Community Pharmacy England calls for financial support following increase in the National Living Wage  

Community Pharmacy England has today written to the Chancellor to express deep concern about the financial impact of the increase in the National Living Wage (NLW) for 2024. 

In last week’s Autumn Statement, the Chancellor announced that the NLW is set to increase from £10.42 to £11.44. We estimate that the additional cost to the community pharmacy sector of implementing this uplift is between £150m – £195m. 

In her letter, our CEO Janet Morrison made clear our position that it is not sustainable to expect pharmacies to absorb these additional costs whilst underlying core funding remains at critically low levels. 

As a sector, our core funding has been cut by 30% in real terms during the period of the five-year Community Pharmacy Contractual Framework (CPCF).  This has undoubtedly led to the increasing numbers of permanent and temporary closures which has caused stress and concern for the 24 million patients and their carers who rely upon us for repeat prescriptions, and the many other people who rely upon our health advice and services.   

The letter also made clear to the Chancellor that, whilst as employers, we would always wish to ensure that employees have a fair wage, unlike other businesses pharmacies cannot pass cost increases onto their customers, since 90 percent of our income is derived from NHS funding.  Community pharmacy needs a targeted funding uplift to the core contract to keep us afloat, and our doors open to ensure our new services have a real impact for patients and their communities.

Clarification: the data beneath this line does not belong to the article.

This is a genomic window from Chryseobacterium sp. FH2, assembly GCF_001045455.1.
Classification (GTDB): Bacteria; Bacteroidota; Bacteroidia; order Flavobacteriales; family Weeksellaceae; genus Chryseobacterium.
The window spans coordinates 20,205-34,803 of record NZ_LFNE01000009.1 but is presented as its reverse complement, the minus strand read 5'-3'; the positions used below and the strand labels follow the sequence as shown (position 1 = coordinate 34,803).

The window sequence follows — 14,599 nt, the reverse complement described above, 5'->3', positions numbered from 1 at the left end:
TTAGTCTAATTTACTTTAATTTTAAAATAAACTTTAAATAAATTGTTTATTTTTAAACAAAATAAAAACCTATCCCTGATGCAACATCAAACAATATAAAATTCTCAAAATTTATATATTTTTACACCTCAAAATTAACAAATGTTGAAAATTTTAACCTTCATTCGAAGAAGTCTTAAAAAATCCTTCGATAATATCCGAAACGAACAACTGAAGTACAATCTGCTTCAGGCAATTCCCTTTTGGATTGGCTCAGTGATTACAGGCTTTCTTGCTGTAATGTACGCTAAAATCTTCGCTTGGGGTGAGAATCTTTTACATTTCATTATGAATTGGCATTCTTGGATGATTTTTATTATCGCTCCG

Read our Letter to the Chancellor Jeremy Hunt

Janet Morrison OBE, CEO of Community Pharmacy England, said:   

“The Autumn Statement overlooks the knock-on effects these measures will have on small businesses like community pharmacies.  The majority of pharmacies employ staff on or around the NLW, which has increased nearly 40% since the start of the current contractual framework. This is at a time when pharmacies have had a 30% real terms reduction in funding since 2015. No viable business can absorb these cost increases without significant support. This is just another cost pressure that pharmacies cannot control and it must be addressed through a sustainable, long-term funding arrangement.” 

 

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